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Why the Recession is a Depression for America’s Seniors

President Obama has U.S. taxpayers paying billions to meet the costly payrolls of 50,000 troops and 190,000 contractors in Iraq while 20-million-plus jobless are looking for work in USA and can’t find it.

Among the hardest hit now are more than 2-million people age 55 and over, half of whom have been looking for work for six months or longer. For them, the Great Recession is a no-fooling, deepening Depression.

Many of these seniors have no families to care for them. Others are too proud to ask their families, churches, or relief agencies to help them in their time of need. Even so, many a proud, independent, well-dressed senior is a soup kitchen regular because it’s either that or go hungry.

Many seniors have been loyal to a corporation for much or all of their working lives only to discover the corporation has no loyalty to them. Instead, their employer laid them off before the retirement age and hired a younger, cheaper worker to replace them or just shipped their job to an office or plant on foreign soil. Many seniors are right to feel betrayed.

“The unemployment rate for this age group actually reached 7.1 percent in May, the highest it’s been since the late 1940s,” writes A. Barry Rand, chief executive officer of the AARP in his September “Bulletin.” That’s more than double the 2005 rate of 3 percent.

“African Americans and Hispanics have been hit especially hard,” Rand adds. He points to a Labor Department study showing over-65 workers outnumber teenagers in the workforce for the first time since 1948.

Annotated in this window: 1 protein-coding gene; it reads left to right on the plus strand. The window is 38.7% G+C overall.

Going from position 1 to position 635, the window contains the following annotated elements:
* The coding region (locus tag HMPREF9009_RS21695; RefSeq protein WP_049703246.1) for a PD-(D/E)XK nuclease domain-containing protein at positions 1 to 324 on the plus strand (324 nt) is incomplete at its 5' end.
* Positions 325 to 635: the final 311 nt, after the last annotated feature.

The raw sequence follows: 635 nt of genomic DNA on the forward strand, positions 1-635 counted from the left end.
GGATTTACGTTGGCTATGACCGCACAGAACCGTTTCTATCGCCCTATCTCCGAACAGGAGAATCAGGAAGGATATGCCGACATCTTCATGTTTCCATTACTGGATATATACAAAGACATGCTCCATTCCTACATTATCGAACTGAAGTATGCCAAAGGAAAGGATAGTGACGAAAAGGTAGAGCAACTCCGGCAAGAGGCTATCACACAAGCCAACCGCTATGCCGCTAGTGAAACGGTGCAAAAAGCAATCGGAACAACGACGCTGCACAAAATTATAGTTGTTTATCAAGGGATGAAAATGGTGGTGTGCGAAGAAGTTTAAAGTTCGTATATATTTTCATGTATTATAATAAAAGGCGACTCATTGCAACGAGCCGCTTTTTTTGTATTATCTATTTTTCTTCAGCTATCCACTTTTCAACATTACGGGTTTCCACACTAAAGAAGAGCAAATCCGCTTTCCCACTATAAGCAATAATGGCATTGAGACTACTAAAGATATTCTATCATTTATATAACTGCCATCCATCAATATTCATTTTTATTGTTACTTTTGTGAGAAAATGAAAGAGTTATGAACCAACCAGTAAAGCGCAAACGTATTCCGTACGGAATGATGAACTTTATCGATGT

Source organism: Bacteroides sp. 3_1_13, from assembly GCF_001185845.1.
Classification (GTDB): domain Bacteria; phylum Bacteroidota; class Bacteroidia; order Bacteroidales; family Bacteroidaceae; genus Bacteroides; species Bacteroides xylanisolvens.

“And AARP’s own research finds that more and more of our members want or need to keep working past traditional retirement age,” he writes. That’s likely because seniors are living longer and leading healthier lives.

Speaking for the AARP, Rand says, “We believe that anyone 50-plus who wants or needs to work should be able to work. It’s not only essential to achieving financial security, it also benefits our economy.”

But what do you do when the private sector fires you and the public sector refuses to spend the money to hire you? Washington knows darn well this country is short nurses, nursing aides, school-teachers, librarians, and clerks, to cite a few occupations. In city and county governments everywhere, employees are being laid off, forced to take furloughs, or are taking mandatory pay cuts while the Federal government spends more than half of every dollar collected from the taxpayers to make war.

Meanwhile, a Supreme Court largely made up of Republican appointees is making it tougher for seniors to fight against employers who wrong them. “In a case involving Iowa resident Jack Gross, the court ruled that evidence indicating age was a factor in job discrimination was no longer enough,” writes Rand. “Now age must be the sole factor.”

While Rand only mentioned teen unemployment in passing, in fact that rate is far higher than for seniors. Writing in The Washington Post, Frank Ahrens said unemployment among black teens hit nearly 50 per cent last November. For some kids, serving as a look-out for drug peddlers is the only job available.

Obviously, Washington needs to rechannel dollars from its foreign adventures to benefit the home front. It needs to repair the highways, upgrade mass transit, revitalize the national parks, and build the public works just as President Roosevelt’s “New Deal” did in the Thirties. That blueprint not only got the country on the road back to full employment but the roads and bridges and public schools were built to last and to benefit future generations and they have.

It might also be a good idea to require corporations relocating jobs abroad to pay their laid-off workers 50 percent of salary for the next five years, instead of firing them like dogs or worse. Right now the military-industrial complex is looting America of its wealth and taking the public for a ride—-a ride to the poor house.

SHERWOOD ROSS can be reached at: sherwoodross10@gmail.com

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